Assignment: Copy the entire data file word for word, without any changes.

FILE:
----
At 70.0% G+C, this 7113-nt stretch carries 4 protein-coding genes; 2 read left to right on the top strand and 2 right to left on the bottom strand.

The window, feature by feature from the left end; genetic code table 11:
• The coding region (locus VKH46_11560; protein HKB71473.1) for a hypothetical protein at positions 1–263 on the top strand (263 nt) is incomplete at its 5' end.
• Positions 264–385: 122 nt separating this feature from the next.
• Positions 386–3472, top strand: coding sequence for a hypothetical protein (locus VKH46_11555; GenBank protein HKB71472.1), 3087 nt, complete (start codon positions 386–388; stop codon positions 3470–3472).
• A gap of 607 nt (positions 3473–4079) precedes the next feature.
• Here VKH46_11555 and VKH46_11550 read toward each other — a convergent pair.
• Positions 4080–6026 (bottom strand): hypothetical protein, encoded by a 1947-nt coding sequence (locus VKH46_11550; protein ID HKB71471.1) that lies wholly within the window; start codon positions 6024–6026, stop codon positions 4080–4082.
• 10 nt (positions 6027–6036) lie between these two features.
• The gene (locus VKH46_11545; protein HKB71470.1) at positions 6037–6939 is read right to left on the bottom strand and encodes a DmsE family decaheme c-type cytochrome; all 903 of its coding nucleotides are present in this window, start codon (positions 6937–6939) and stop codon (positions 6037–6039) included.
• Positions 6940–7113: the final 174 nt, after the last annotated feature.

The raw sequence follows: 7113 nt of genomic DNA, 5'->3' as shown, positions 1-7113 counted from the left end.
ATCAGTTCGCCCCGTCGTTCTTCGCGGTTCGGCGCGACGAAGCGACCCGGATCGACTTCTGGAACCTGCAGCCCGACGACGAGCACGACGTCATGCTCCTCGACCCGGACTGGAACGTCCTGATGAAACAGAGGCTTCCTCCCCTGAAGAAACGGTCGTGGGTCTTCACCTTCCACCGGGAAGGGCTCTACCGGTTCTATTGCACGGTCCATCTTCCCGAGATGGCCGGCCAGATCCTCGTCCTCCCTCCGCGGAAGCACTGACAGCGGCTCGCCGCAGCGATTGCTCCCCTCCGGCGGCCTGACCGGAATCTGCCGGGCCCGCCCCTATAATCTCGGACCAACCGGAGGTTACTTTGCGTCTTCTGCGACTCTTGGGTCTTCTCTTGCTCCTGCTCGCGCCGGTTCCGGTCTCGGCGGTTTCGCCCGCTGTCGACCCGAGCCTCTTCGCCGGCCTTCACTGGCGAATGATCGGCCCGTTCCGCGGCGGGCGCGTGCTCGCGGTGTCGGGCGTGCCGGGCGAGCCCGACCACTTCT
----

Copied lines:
At 70.0% G+C, this 7113-nt stretch carries 4 protein-coding genes; 2 read left to right on the top strand and 2 right to left on the bottom strand.

The window, feature by feature from the left end; genetic code table 11:
• The coding region (locus VKH46_11560; protein HKB71473.1) for a hypothetical protein at positions 1–263 on the top strand (263 nt) is incomplete at its 5' end.
• Positions 264–385: 122 nt separating this feature from the next.
• Positions 386–3472, top strand: coding sequence for a hypothetical protein (locus VKH46_11555; GenBank protein HKB71472.1), 3087 nt, complete (start codon positions 386–388; stop codon positions 3470–3472).
• A gap of 607 nt (positions 3473–4079) precedes the next feature.
• Here VKH46_11555 and VKH46_11550 read toward each other — a convergent pair.
• Positions 4080–6026 (bottom strand): hypothetical protein, encoded by a 1947-nt coding sequence (locus VKH46_11550; protein ID HKB71471.1) that lies wholly within the window; start codon positions 6024–6026, stop codon positions 4080–4082.
• 10 nt (positions 6027–6036) lie between these two features.
• The gene (locus VKH46_11545; protein HKB71470.1) at positions 6037–6939 is read right to left on the bottom strand and encodes a DmsE family decaheme c-type cytochrome; all 903 of its coding nucleotides are present in this window, start codon (positions 6937–6939) and stop codon (positions 6037–6039) included.
• Positions 6940–7113: the final 174 nt, after the last annotated feature.

The raw sequence follows: 7113 nt of genomic DNA, 5'->3' as shown, positions 1-7113 counted from the left end.
ATCAGTTCGCCCCGTCGTTCTTCGCGGTTCGGCGCGACGAAGCGACCCGGATCGACTTCTGGAACCTGCAGCCCGACGACGAGCACGACGTCATGCTCCTCGACCCGGACTGGAACGTCCTGATGAAACAGAGGCTTCCTCCCCTGAAGAAACGGTCGTGGGTCTTCACCTTCCACCGGGAAGGGCTCTACCGGTTCTATTGCACGGTCCATCTTCCCGAGATGGCCGGCCAGATCCTCGTCCTCCCTCCGCGGAAGCACTGACAGCGGCTCGCCGCAGCGATTGCTCCCCTCCGGCGGCCTGACCGGAATCTGCCGGGCCCGCCCCTATAATCTCGGACCAACCGGAGGTTACTTTGCGTCTTCTGCGACTCTTGGGTCTTCTCTTGCTCCTGCTCGCGCCGGTTCCGGTCTCGGCGGTTTCGCCCGCTGTCGACCCGAGCCTCTTCGCCGGCCTTCACTGGCGAATGATCGGCCCGTTCCGCGGCGGGCGCGTGCTCGCGGTGTCGGGCGTGCCGGGCGAGCCCGACCACTTCT